pdf Journal of Book of Mormon Studies 4/1 (1995)  >  Sidney B. Sperry, As I Remember and Appreciate Him
  1. Editor's Introduction
  2. Sidney B. Sperry
  3. Sidney B. Sperry: The Man, Scholar, and Teacher
  4. Sidney B. Sperry: Memories
  5. Sidney B. Sperry: Steadfast Scholar
  6. Sidney B. Sperry, As I Remember and Appreciate Him
  7. What the Book of Mormon Is
  8. What the Book of Mormon Is (Continued)
  9. What the Book of Mormon Is (Concluded)
  10. The Book of Mormon as Literature
  11. Types of Literature in the Book of Mormon: "The American Gospel"
  12. Types of Literature in the Book of Mormon: Epistles, Psalms, Lamentations
  13. Types of Literature in the Book of Mormon: Historical Narrative, Memoir, Prophetic Discourse, Oratory
  14. Types of Literature in the Book of Mormon: Patriarchal Blessings, Symbolic Prophecy, Prophetic Narrative, Prophetic Dialogue
  15. Types of Literature in the Book of Mormon: Allegories, Prayers, Songs, Genealogies
  16. The Book of Mormon and the Problem of the Pentateuch
  17. The "Isaiah Problem" in the Book of Mormon
  18. The Book of Mormon and the Problem of the Sermon on the Mount
  19. Literary Problems in the Book of Mormon involving 1 Corinthians 12, 13, and Other New Testament Books
  20. The Book of Mormon and Textual Criticism
  21. Some Problems of Interest Relating to the Brass Plates
  22. The Isaiah Quotation: 2 Nephi 12–24
  23. The Book of Mormon as Translation English
  24. Hebrew Idioms in the Book of Mormon
  25. Some Universals in the Book of Mormon
  26. Did Father Lehi Have Daughters Who Married the Sons of Ishmael?
  27. The Book of Mormon's Message on Brotherhood
  28. The Lamanites Portrayed in the Book of Mormon
  29. Moroni the Lonely: The Story of the Writing of the Title Page to the Book of Mormon
  30. Were There Two Cumorahs?
  31. Moroni Expounds Old Testament Scriptures
  32. Bibliography of the Writings of Sidney B. Sperry

Sidney B. Sperry, As I Remember and Appreciate Him
Ellis T. Rasmussen

The last books I have from Dr. Sperry, given and inscribed by him in April and November of 1970, address me as his "beloved friend and colleague, with compliments and best wishes." He has been a friend to me from the beginning of our association and helped me to become a colleague.

The first contacts I had with Dr. Sperry came at Brigham Young University during 1941. I was twenty-five years of age, single, just home from a mission in Germany and our own Southern states (the German missions were closed at the onset of the war). He seemed to take a personal interest in me not only because we shared an affection for the South but also because he seemed to think I had some potential he could help develop.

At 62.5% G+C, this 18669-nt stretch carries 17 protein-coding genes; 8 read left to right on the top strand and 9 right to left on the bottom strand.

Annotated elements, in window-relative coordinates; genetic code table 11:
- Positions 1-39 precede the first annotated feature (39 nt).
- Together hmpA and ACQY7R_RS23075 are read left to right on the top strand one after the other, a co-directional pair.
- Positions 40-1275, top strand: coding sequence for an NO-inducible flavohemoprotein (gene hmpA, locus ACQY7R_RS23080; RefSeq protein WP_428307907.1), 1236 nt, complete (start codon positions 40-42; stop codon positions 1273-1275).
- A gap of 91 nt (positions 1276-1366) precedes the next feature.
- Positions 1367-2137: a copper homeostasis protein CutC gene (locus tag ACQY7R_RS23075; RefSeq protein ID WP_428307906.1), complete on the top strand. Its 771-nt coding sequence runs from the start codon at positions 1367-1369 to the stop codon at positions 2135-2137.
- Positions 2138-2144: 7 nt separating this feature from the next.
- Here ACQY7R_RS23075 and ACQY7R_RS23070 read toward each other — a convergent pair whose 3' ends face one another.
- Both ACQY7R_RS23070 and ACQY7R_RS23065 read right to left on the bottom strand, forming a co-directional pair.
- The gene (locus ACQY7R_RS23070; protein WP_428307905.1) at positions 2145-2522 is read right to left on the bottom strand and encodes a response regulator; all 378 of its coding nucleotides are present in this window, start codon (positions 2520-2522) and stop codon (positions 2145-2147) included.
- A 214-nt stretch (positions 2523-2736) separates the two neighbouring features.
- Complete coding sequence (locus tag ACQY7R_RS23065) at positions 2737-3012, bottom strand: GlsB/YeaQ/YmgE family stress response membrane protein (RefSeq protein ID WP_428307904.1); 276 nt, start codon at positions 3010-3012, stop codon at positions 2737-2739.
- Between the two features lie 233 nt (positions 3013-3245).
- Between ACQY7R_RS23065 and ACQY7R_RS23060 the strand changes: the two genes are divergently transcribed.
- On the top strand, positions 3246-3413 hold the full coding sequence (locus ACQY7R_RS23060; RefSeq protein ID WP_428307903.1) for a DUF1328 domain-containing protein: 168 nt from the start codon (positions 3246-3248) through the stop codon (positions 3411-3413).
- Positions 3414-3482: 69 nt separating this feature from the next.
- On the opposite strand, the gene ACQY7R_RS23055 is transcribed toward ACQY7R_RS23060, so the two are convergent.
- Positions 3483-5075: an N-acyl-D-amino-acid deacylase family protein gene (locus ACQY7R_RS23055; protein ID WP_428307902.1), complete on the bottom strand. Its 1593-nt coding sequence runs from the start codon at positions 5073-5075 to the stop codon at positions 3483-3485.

I finished my bachelor's degree that same summer and went to work in the fall of 1941 in the LDS Church Education System, opening up an experimental half-time seminary in a small high school in Weston, Idaho—teaching three classes in seminary and three in the high school. Dr. Sperry had been a pioneer in CES and thought I made a good choice in seeking employment there.

Each summer from then until 1949 I returned to Brigham Young University, undertaking graduate work under Dr. Sperry's guidance. He, having begun his biblical language studies in graduate school in Chicago in a field totally different from his undergraduate major, didn't hesitate to recommend that I, belatedly, get into Old Testament languages and literature. "Scholars in the Church haven't paid enough attention to Hebrew since the time of the Prophet Joseph," he said.

By the fall of 1949 he had made arrangements enabling me to come and teach part time at Brigham Young University and undertake graduate work in earnest. So my wife, our small family, and I bought a small new home in Orem. Within two more years I had my master's degree and, thanks to Dr. Sperry, an opportunity to teach full time at Brigham Young University, starting in 1951.

It didn't stop there, however. In 1955 I was looking for schools in the East where I might further pursue biblical languages and literature. I chose a somewhat obscure graduate school in Philadelphia, and my old mentor encouraged me therein because he recognized the names and works of some of the faculty there. My growing family and I moved to a suburb of Philadelphia in 1957–58, with the help of a modest sabbatical leave grant, aided by a little cost-of-living supplement arranged by someone who remains unidentified.

I remember with pleasure many facets of my association with Sidney B. Sperry. One day I volunteered in class a possible cognate for one of the Hebrew words for "seer"; though he perceived what I was suggesting, he explained it to the class, assuming they might not see it. One morning I came into his office and upon inquiring about his health received the jolly response, "Oh, I'm all right, so far as I am translated correctly!" I treasured his appreciation of the Church, its music, and its programs; I still turn occasionally to find again some item of interest and value I remember in his early MIA course of study (for 1938–39), entitled Ancient Records Testify in Papyrus and Stone. I admire the fact that his early interest in biblical languages and literature led him not only into deep insights in the Old Testament, but also into a deep commitment to and understanding and firm testimony of all of our standard works. I admired his familiar and friendly association with several of our General Authorities. I own and use a dozen of the books he authored concerning our several books of scripture.

Sidney B. Sperry has been and remains in my memory affectionately "my old mentor, and friend."